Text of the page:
Of the total, 1,200,203 are in state penitentiaries; 665,475 are in municipal and county lockups. The cost of keeping them there is choking state and local government budgets, already suffering from sharply reduced revenues in a sluggish economy.
Direct expenditure to house prisoners in the United States rocketed 442 percent from 1982 to 1999. This does not include the cost of investigating, arresting, trying and convicting offenders. Police costs for the same period rose 244 percent, while judicial costs went up 314 percent (BJS figures).
What's the "sticker price" from arrest to conviction to incarceration for every level of government? BJS reporting shows that the federal government paid out $4 billion in direct expenditures in 1982; by 1999, it was paying $21 billion, an increase of 419 percent. Counties were paying $9 billion in 1982 and about $35 billion by 1999. States paid out $10 billion in 1982; by 1999, their costs were over $50 billion. And, municipalities spent $12 billion in 1982 and a choking $39 billion in 1999 (BJS; all figures are rounded off).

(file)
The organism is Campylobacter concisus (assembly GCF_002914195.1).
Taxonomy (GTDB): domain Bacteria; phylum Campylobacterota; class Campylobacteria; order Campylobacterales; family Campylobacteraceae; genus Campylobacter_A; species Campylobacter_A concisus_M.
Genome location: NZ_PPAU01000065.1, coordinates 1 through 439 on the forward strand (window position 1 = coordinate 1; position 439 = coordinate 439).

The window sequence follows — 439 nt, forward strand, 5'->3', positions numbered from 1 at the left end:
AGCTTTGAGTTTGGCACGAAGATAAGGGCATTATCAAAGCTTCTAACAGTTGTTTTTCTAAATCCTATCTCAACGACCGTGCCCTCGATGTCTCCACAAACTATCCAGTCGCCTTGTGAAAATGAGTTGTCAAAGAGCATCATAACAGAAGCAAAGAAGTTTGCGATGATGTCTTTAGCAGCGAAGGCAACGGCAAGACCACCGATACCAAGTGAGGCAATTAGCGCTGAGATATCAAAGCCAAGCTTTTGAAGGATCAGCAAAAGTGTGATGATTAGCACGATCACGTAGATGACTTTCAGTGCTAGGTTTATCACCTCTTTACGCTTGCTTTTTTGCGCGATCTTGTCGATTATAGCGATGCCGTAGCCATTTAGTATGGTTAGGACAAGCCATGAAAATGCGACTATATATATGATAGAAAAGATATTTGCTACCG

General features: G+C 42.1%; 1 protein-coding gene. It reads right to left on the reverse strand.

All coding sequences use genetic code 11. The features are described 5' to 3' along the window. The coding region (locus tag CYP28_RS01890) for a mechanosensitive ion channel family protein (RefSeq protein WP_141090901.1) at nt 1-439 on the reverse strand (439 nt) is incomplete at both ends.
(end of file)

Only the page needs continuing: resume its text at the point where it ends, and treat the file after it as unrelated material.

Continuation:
Costs have only gone up since 1999, while revenues have seriously declined. Many prisons are overcrowded, and building new ones is not cheap. An Associated Press report puts the cost of building new jails at $100,000 per cell ("More Inmates, Less Cash," July 28, 2003).
Some might say that's what society has to put out in order to protect itself from crime. That would be true, if imprisoning people resulted in their rehabilitation, but the facts demonstrate that is not the case.
"Recidivism," according to Merriam-Webster's Online Dictionary means, "a tendency to relapse into a previous condition or mode of behavior; especially: relapse into criminal behavior." Do prisons rehabilitate people, turning them into productive, stable citizens?